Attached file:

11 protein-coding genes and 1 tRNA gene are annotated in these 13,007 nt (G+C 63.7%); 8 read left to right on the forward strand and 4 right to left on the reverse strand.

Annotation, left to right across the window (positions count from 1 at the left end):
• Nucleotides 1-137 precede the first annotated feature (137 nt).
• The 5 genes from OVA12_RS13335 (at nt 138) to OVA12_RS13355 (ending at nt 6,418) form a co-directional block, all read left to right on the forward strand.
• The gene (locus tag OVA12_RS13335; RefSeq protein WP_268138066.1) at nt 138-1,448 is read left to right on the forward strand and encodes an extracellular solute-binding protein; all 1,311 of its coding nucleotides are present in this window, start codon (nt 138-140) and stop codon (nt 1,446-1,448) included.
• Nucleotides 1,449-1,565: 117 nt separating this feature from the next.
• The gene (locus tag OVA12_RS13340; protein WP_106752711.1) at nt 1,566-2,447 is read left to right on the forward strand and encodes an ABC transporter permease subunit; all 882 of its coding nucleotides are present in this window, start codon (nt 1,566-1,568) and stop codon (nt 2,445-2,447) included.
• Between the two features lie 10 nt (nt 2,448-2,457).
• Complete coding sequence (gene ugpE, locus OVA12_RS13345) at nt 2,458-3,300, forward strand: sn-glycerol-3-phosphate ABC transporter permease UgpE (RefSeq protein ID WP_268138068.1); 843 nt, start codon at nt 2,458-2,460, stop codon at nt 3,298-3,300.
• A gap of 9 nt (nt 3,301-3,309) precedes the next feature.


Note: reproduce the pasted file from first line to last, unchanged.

11 protein-coding genes and 1 tRNA gene are annotated in these 13,007 nt (G+C 63.7%); 8 read left to right on the forward strand and 4 right to left on the reverse strand.

Annotation, left to right across the window (positions count from 1 at the left end):
• Nucleotides 1-137 precede the first annotated feature (137 nt).
• The 5 genes from OVA12_RS13335 (at nt 138) to OVA12_RS13355 (ending at nt 6,418) form a co-directional block, all read left to right on the forward strand.
• The gene (locus tag OVA12_RS13335; RefSeq protein WP_268138066.1) at nt 138-1,448 is read left to right on the forward strand and encodes an extracellular solute-binding protein; all 1,311 of its coding nucleotides are present in this window, start codon (nt 138-140) and stop codon (nt 1,446-1,448) included.
• Nucleotides 1,449-1,565: 117 nt separating this feature from the next.
• The gene (locus tag OVA12_RS13340; protein WP_106752711.1) at nt 1,566-2,447 is read left to right on the forward strand and encodes an ABC transporter permease subunit; all 882 of its coding nucleotides are present in this window, start codon (nt 1,566-1,568) and stop codon (nt 2,445-2,447) included.
• Between the two features lie 10 nt (nt 2,448-2,457).
• Complete coding sequence (gene ugpE, locus OVA12_RS13345) at nt 2,458-3,300, forward strand: sn-glycerol-3-phosphate ABC transporter permease UgpE (RefSeq protein ID WP_268138068.1); 843 nt, start codon at nt 2,458-2,460, stop codon at nt 3,298-3,300.
• A gap of 9 nt (nt 3,301-3,309) precedes the next feature.